Saturday, August 27, 2011

Significant Moments: You Must First Jump Into the Ocean

     Annie Reich has written on the function of rescue fantasies in psychoanalytic work, and has dealt with the conditions under which they are helpful or cause damage. The rescue fantasy is a highly important psychic structure, on which the socially valuable behavior of many people depends. Yet the fantasy is the outgrowth of ambivalence . . .; it makes social behavior dependent on the object's being in a critical condition. A person has to be in dire distress before the appropriate social action is initiated, and the positive object relationship is usually discontinued soon after the object's full restoration. The man who is preoccupied by an excessive rescue fantasy seems to say: "If you want me to love you and to win my affection, you must first jump into . . .
K.R. Eissler, Talent and Genius.
. . . the water, . . .
Jack London, The Sea Wolf.
. . . the dark moving water . . .
Francis Goodrich, Albert Hackett and Frank Capra, It’s a Wonderful Life.
. . . of the . . .
Jack London, The Sea Wolf.
. . . lake." It is noteworthy to observe how often subjects in whose lives rescue fantasies occupy a prominent place, are deficient in affectionate behavior toward members of their immediate environment.
K.R. Eissler, Talent and Genius.
Talent and Genius, published in 1971, is itself a work of extreme eccentricity. It was written in response to another book, published two years earlier, entitled Brother Animal: The Story of Freud and Tausk, by Paul Roazen, which implicated Freud in the suicide, at the age of forty, of one of his early disciples, Victor Tausk. Roazen's book is trivial and slight. Its scholarship, like that of many other works of pop history, does not hold up under any sort of close scrutiny. But, unlike most pop historians, whose sins against the spirit of fact go undetected because nobody takes the trouble to check up on them, Roazen had the misfortune to attract the notice of someone who was willing to go to any lengths to catch him out. In Talent and Genius, Eissler administers one of the most severe trouncings of one scholar by another in the annals of scholarly quarreling. Like Superman rushing to the aid of a victim of injustice, Eissler hastened to defend Freud against what he believed "may properly be called the most brutal attack ever directed at him"—Roazen's insinuation that Freud was to blame for Tausk's death because, motivated by sexual and professional jealousy, he turned away from him at a crucial moment.
Janet Malcolm, In the Freud Archives.
The exhibitionistic, narcissistic background of the rescue fantasy is evident: accomplishment in the service of the object leads to a narcissistic elevation of the self. In Tausk's instance it is striking that rescue actions were more often than not combined with a considerable aggression against authority. It is hardly possible to estimate what might have been the stronger motive in Tausk's case: the rescue of a person in danger, or the showing up of abusive authority.
K.R. Eissler, Talent and Genius.
During World War I, Tausk served on the Austrian front as an army psychiatrist. He acted with genuine heroism in protecting deserters from the Imperial Austrian Army which enlisted peasants who had never understood what conscription meant.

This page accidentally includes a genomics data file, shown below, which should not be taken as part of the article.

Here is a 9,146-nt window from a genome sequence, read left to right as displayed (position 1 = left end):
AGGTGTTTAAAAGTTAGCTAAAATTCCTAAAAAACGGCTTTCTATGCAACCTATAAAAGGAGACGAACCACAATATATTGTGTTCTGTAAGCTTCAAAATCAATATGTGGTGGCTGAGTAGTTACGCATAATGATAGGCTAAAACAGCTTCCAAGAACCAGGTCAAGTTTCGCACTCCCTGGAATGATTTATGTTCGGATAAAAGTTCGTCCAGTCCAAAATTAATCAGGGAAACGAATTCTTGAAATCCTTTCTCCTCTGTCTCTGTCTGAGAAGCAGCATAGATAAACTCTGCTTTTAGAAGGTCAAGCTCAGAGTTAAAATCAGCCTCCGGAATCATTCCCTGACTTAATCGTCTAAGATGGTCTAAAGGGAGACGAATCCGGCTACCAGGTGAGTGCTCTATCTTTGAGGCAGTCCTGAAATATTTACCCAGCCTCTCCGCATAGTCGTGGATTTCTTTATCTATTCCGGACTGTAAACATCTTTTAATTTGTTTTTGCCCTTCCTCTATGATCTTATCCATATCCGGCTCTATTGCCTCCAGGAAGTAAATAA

Paul Roazen, Tausk's Contribution to Psychoanalysis.
Such command no more respect than men of straw or a lump of dirt. They have the same sort of worth only as horses and dogs.
Henry David Thoreau, On the Duty of Civil Disobedience.
Helpless and confused young men found themselves in danger of being shot for their simple primitive desire to creep back to the shelter of their homes. Unlike psychiatrists who behaved sadistically toward all 'malingerers', Tausk went out of his way to save people, using psychiatric diagnoses for humane ends. He intervened, for example, in behalf of a young boy who was to be court-martialed for failure to help shoot a whole group of enemy prisoners . . .
Paul Roazen, Tausk's Contribution to Psychoanalysis.
. . . American and British prisoners of war, who were . . .
Leonard Shengold, Soul Murder.
. . probably akin to him in spirit, in education, in moral discipline and values.
Boris Pasternak, Dr. Zhivago.
Tausk saved his life by testifying that such a boy, reared in the highest standards of civilized life, could not be expected to assist in such an execution.
Paul Roazen, Tausk's Contribution to Psychoanalysis.
With some, of course, who had been the recipients of his not infrequent rescue actions, he had a reputation for goodness. But it would be a gross mistake in psychological judgment if one were to equate acts of rescue with the presence of goodness.
K.R. Eissler, Talent and Genius.

I spent about two weeks in Atlantic City, from August 15 to August 26.  I had ten days at the beach.  I would have had eleven days, but it rained all day on Thursday August 25, and I'm not hard-core or psychotic enough to spend time on the beach in the rain.

I parked myself at the Montgomery Avenue Lifeguard station a block down from the Tallahassee Avenue Lifeguard station in front of the Plaza and Berkley Condominiums, a few blocks from Ventnor.  The lifeguards at the Montgomery Avenue station were men.  I have misogynist tendencies, and I refuse to be protected by the famale lifeguards stationed at Tallahassee Avenue.  If women can compete with male swimmers, why are swimming competitions divided by sex.  Do you ever see a female swimmer compete against Michael Phelps?  Of course not!  No woman could compete with Michael Phelps.

Call it sexist or gay, but I would rather entrust my life to David Hasselhoff than to Pamela Anderson.

Yes, women make excellent federal judges, attorneys general, and secretaries of state -- but while I'm on the beach, I prefer to be watched over by male lifeguards.  Is that so wrong?